Jyske Bank A/S, which took over Sparekassen Lolland A/S in January, is looking for more acquisition targets after exceeding proposed capital requirements for Danish lenders deemed too big to fail.
Jyske will continue to look for “selective acquisitions” while keeping its core Tier 1 capital ratio above the level recommended by a committee on systemically important financial institutions, Chief Executive Officer Anders Dam said today. That strategy “has not changed,” he said in a statement.
Jyske, whose assets are equivalent to 14 percent of Denmark’s economy, said today net income jumped 15 percent in the first quarter to 435 million kroner ($77 million), after writedowns fell by almost 40 percent. The bank reported 13.7 percent core Tier 1 capital of risk-weighted assets. The shares climbed as much as 4.9 percent to their highest since June 2011.
Denmark’s banks are showing signs of emerging from a funding crisis that followed the 2011 failure of Amagerbanken A/S. That credit event resulted in the European Union’s first senior creditor losses within a resolution framework, prompting investors to shun all but the safest Danish bank bonds.
Denmark’s bank industry will have lost 30 percent of its branches by the end of this year since 2006, the Financial Services Union estimates. Still, Danish banks are responding to regulatory efforts to clean up the industry, resulting in fewer losses and bigger reserves.
“Transparency is increasing when it comes to Danish banks,” Henrik Arnt and Thomas Hovard, credit analysts at Danske Bank A/S, said today in an investor note. “Loan losses are generally on a downward sloping path and capitalization is generally strong.”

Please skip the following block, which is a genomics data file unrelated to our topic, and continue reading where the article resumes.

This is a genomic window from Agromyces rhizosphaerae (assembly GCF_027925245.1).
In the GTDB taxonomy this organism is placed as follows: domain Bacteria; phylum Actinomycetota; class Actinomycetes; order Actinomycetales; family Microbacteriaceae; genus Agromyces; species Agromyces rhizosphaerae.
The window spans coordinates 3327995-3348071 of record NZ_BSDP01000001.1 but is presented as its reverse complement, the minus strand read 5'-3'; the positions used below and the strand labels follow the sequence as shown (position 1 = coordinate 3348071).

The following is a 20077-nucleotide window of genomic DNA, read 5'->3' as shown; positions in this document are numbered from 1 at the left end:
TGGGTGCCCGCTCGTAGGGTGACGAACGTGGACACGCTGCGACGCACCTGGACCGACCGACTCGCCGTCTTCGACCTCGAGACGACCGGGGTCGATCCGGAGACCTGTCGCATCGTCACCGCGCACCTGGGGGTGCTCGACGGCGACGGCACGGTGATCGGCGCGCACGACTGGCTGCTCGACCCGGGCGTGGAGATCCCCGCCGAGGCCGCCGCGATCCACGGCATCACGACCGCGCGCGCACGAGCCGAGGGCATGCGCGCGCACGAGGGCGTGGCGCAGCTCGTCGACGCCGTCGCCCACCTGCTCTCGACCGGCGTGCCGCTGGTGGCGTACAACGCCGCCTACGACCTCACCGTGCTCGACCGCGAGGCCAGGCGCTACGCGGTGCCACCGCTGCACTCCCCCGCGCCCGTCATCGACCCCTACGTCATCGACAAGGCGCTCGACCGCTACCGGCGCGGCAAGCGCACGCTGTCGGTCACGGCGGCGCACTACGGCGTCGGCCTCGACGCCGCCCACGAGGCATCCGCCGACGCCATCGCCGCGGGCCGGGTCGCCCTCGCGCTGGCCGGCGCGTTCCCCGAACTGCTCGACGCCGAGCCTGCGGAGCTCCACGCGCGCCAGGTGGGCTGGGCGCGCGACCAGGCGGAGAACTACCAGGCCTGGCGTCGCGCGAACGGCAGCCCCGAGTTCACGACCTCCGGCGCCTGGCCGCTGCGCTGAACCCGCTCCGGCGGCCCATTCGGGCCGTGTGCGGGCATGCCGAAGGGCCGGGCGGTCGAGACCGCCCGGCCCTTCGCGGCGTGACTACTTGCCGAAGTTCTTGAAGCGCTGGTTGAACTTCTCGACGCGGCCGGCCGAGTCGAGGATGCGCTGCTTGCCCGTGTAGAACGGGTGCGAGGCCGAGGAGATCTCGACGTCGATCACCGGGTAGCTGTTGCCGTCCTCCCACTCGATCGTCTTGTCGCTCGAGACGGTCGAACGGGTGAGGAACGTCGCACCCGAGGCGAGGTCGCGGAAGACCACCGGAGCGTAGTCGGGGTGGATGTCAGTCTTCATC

Danske reiterated its buy recommendation for Jyske. The bank has enough capital to make more purchases
“It is worth noting that Jyske Bank on several occasions has tapped the equity market without problems to facilitate acquisitions,” Danske said.
Denmark’s Sifi committee, whose proposals parliament is now considering, recommended the nation’s six biggest banks hold common equity Tier 1 capital of as much as 13.5 percent to protect against collapses that could saddle taxpayers with bail-out costs.
Sydbank said net income fell 46 percent in the first quarter to 137 million kroner, after writedowns climbed 18 percent. The bank, which like Jyske is based in western Denmark, said it had a core Tier 1 capital ratio of 13.7 percent.
Danske Bank, Denmark’s largest lender, is due to report its first-quarter results tomorrow. The Copenhagen-based bank’s net income more than doubled to 1.66 billion kroner in the period from a year earlier, according to the average of a Bloomberg survey of 10 analysts.